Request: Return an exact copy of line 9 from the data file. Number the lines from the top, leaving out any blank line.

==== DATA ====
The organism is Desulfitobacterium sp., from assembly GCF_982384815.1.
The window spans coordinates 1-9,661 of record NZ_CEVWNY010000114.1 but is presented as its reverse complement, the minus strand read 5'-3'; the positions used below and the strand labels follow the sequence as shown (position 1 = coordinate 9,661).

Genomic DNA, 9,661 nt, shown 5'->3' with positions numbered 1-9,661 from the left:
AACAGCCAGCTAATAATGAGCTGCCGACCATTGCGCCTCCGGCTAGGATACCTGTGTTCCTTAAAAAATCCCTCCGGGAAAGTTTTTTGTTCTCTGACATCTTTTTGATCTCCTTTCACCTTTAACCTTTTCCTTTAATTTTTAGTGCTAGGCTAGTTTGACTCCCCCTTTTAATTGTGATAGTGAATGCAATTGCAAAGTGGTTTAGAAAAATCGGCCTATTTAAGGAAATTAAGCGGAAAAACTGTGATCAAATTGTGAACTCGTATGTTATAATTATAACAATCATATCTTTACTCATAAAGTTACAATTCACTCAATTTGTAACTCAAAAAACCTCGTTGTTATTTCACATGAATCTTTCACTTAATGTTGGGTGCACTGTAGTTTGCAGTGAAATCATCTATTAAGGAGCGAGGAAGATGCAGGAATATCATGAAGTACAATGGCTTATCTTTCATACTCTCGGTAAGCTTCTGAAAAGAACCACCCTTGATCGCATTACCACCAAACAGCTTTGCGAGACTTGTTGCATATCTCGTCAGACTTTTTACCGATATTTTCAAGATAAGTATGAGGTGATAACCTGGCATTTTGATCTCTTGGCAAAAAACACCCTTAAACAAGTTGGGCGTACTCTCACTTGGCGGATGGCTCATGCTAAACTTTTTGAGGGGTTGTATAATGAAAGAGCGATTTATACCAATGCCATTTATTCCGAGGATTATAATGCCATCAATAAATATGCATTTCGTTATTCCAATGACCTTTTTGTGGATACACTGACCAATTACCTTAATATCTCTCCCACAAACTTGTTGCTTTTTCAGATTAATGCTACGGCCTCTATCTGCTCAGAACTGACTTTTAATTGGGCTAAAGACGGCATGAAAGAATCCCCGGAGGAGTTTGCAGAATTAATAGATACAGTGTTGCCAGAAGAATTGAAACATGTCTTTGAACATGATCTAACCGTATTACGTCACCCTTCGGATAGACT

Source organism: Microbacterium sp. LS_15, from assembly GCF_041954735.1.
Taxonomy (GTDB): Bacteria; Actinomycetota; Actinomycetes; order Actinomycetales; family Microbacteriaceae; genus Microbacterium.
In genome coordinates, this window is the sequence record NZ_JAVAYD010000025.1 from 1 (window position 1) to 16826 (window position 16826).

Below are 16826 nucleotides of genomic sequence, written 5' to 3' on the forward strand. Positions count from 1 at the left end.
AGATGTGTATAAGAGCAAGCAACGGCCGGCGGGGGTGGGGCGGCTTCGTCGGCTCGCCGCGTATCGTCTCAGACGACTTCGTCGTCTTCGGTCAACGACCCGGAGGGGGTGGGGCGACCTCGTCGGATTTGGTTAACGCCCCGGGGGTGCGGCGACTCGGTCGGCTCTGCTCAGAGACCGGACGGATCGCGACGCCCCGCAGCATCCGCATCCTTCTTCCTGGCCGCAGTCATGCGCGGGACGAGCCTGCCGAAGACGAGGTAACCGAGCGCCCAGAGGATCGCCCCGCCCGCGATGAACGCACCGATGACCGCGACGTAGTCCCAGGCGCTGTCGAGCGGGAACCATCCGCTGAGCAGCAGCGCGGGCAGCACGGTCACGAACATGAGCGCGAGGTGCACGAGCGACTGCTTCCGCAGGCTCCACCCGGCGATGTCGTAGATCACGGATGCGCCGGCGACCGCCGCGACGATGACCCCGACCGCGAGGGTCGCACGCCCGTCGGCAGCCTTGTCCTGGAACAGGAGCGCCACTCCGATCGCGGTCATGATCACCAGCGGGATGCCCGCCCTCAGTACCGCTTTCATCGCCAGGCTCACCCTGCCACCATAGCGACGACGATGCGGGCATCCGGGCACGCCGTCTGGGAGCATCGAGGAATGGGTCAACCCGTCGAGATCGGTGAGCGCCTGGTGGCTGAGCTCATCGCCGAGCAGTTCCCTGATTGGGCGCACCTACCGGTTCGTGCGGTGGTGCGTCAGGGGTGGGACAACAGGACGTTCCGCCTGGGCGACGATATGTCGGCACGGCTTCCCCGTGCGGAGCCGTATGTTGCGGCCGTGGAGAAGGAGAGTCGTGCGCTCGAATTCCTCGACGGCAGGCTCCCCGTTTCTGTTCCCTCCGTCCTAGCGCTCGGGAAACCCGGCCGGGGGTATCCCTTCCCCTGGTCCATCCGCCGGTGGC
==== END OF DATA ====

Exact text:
AGATGTGTATAAGAGCAAGCAACGGCCGGCGGGGGTGGGGCGGCTTCGTCGGCTCGCCGCGTATCGTCTCAGACGACTTCGTCGTCTTCGGTCAACGACCCGGAGGGGGTGGGGCGACCTCGTCGGATTTGGTTAACGCCCCGGGGGTGCGGCGACTCGGTCGGCTCTGCTCAGAGACCGGACGGATCGCGACGCCCCGCAGCATCCGCATCCTTCTTCCTGGCCGCAGTCATGCGCGGGACGAGCCTGCCGAAGACGAGGTAACCGAGCGCCCAGAGGATCGCCCCGCCCGCGATGAACGCACCGATGACCGCGACGTAGTCCCAGGCGCTGTCGAGCGGGAACCATCCGCTGAGCAGCAGCGCGGGCAGCACGGTCACGAACATGAGCGCGAGGTGCACGAGCGACTGCTTCCGCAGGCTCCACCCGGCGATGTCGTAGATCACGGATGCGCCGGCGACCGCCGCGACGATGACCCCGACCGCGAGGGTCGCACGCCCGTCGGCAGCCTTGTCCTGGAACAGGAGCGCCACTCCGATCGCGGTCATGATCACCAGCGGGATGCCCGCCCTCAGTACCGCTTTCATCGCCAGGCTCACCCTGCCACCATAGCGACGACGATGCGGGCATCCGGGCACGCCGTCTGGGAGCATCGAGGAATGGGTCAACCCGTCGAGATCGGTGAGCGCCTGGTGGCTGAGCTCATCGCCGAGCAGTTCCCTGATTGGGCGCACCTACCGGTTCGTGCGGTGGTGCGTCAGGGGTGGGACAACAGGACGTTCCGCCTGGGCGACGATATGTCGGCACGGCTTCCCCGTGCGGAGCCGTATGTTGCGGCCGTGGAGAAGGAGAGTCGTGCGCTCGAATTCCTCGACGGCAGGCTCCCCGTTTCTGTTCCCTCCGTCCTAGCGCTCGGGAAACCCGGCCGGGGGTATCCCTTCCCCTGGTCCATCCGCCGGTGGC